Galway is a modern, medieval university town of 80,000. It is, at once, both ancient and young, crowded with young people on weekend nights, who listen and sway to musicians along its narrow, bent streets, dine alfresco at sidewalk enclosures, sip pints at noisy pubs as they enjoy lively “Irish trad” or congregate along the quay to talk quietly.

On a typical weekend night, you might see the street crowd lose their heads as a rock band plays cover songs across from The Kings Head, a pub that in 1653 was the mayor’s residence seized by Colonel Peter Stubbers of Oliver Cromwell’s invading forces. Stubbers is thought to have been responsible for beheading England’s King Charles I four years earlier, which explains the name of the pub. Entering the pub is to go back to the Middle Ages where wood paneling darkened by time and smoke has absorbed a thousand years of spirited talk, music and revelry. The street scene and Galway’s many festivals, events, celebrations and performing arts troupes are why the city is called “Ireland’s Cultural Heart.”

On the first day of cycling, riders are transported by van out to a starting point where they are given their bike and a spiral-bound, turn-by-turn guide that includes maps, contact information, lodging and guidance on what to do in case of a puncture or emergency. It is secured to the handlebars in a drizzle-resistant, see-through pouch, to be referred to when riding.

At intersections, riders confirm which way to turn. A wrong turn does not usually prevent the cyclist from getting to the next destination, but it might mean missing traveling along a lesser-used narrow path that might have been traveled by foot or horseback in centuries past. Often, these Sean Bòthairs (old roads) lead to spectacular views and past abandoned cottages. And that’s the point and difference of touring Ireland by bicycle.

Ireland is a nation of 4.9 million people, only a half million of which live in counties Galway, Mayo and Clare. That means there’s very little traffic on the busiest of the roads you pedal, and virtually none on the backroads and byways.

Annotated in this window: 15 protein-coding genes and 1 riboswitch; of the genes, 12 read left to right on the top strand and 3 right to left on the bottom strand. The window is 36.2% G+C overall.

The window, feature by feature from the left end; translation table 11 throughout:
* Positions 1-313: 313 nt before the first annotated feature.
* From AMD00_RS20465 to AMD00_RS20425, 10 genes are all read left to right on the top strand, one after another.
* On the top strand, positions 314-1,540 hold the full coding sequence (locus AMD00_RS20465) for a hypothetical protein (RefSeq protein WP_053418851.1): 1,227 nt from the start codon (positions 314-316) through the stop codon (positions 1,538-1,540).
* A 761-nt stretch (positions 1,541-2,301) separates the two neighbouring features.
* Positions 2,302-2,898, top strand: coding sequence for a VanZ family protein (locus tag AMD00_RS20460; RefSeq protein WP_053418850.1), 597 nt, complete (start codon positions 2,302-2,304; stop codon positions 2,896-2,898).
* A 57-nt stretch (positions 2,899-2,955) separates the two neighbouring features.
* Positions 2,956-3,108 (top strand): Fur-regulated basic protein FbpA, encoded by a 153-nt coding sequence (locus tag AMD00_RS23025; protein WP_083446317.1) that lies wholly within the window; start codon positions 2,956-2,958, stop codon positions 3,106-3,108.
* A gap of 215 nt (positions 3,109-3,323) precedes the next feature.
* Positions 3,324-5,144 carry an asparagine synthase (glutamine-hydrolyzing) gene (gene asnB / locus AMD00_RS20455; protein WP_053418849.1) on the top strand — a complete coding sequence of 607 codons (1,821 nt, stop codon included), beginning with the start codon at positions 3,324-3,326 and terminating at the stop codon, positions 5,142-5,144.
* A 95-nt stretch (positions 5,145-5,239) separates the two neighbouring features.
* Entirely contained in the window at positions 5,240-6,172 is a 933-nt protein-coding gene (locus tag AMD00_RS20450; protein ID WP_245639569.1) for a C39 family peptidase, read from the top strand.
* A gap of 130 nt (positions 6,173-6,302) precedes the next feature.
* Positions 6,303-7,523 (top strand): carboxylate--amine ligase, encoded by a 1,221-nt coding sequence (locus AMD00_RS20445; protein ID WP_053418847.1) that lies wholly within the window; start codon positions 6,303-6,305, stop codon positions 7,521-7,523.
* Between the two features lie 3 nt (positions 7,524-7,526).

The first day, from Galway to Cong introduces you to Ireland’s lightly populated, undulating countryside. Rock walls, made of native blue limestone, scribe the green landscape. Some 400,000 kilometers of limestone walls exist in Ireland. They were constructed by farmers, long ago, to mark their land, create pasture or farmland from the rock-strewn terrain and in some cases to give people paid work during the great famine of the 1840s.

“The walls are spaced as far from the center of a plot as a person could carry a rock,” said Kennedy, “Elderly women would dig out a stone and brush whatever dirt was attached to it, to preserve whatever soil was there. Then the rock would be carried to the wall and placed. In some places, large boulders were placed as a foundation, then lighter rocks above; in other places the rocks were dry stacked vertically or horizontally with openings between the rocks to allow winds to pass through and not topple the walls.”

There were no gates in Ireland’s rock walls. When a farmer needed to move livestock from one enclosure to another, he’d remove a portion of the wall, drive his livestock into the adjacent enclosure and rebuild the wall. This was possible because the walls have no mortar. In some, not even a foundation. Today, farmers have added gates and there is a national conservation effort to keep Ireland from losing its rock walls as they collapse or land is consolidated.

The Irish countryside is not just marked by rock walls and pastures, it has a church and pub in every village. Though, the pubs outnumber the churches and they’re often at better locations. That has led the Irish to identify pubs on maps as landmarks and give directions by referencing them. On arrival in Doolin, a local gave these directions, “Ride up the road to Gus O’Connor’s pub, then left and continue past the Fitzpatrick Bar and McGann’s pub. Once you reach McDermott’s pub, your inn is 100 yards ahead on the left.”

Irish novelist James Joyce wrote in Ulysses, “A good puzzle would be to cross Ireland without ever passing a pub.” It’s a puzzle that – to anyone’s knowledge – has never been solved. So associated is Joyce with pubs that the James Joyce Pub Award is given to Ireland’s best and most traditional pubs, those which “retain a genuineness of atmosphere, friendliness and presence of good company.”

That first day of riding skirts the edges of Lough Coirib (pronounced loch), Ireland’s second largest inland water. It’s essentially a freshwater sea, so large it’s said to have an island for every day of the year. It’s an inviting water but with nary a boat upon it.

If the countryside seems familiar as you descend into Cong, it may be because you remember it from the Academy Award winning 1952 romantic comedy, The Quiet Man directed by west Ireland descendant John Ford and starring John Wayne and Maureen O’Hara. Several of the locations from the motion picture are seen in Cong, including an exact replica of the White O’morn thatched cottage from the movie which is a museum today, a bronze stature of the movie’s iconic scene of Wayne carrying O’Hara in his arms, the ancient church where the film’s characters married, the ruins of a 7th-century gothic monastery and the former vacation home of the Guinness family – 800-year-old Ashford Castle – with its magnificently crenellated towers and now serving as an exclusive luxury hotel whose interiors compare with any royal residence. To see them, you must stay there or take a peek at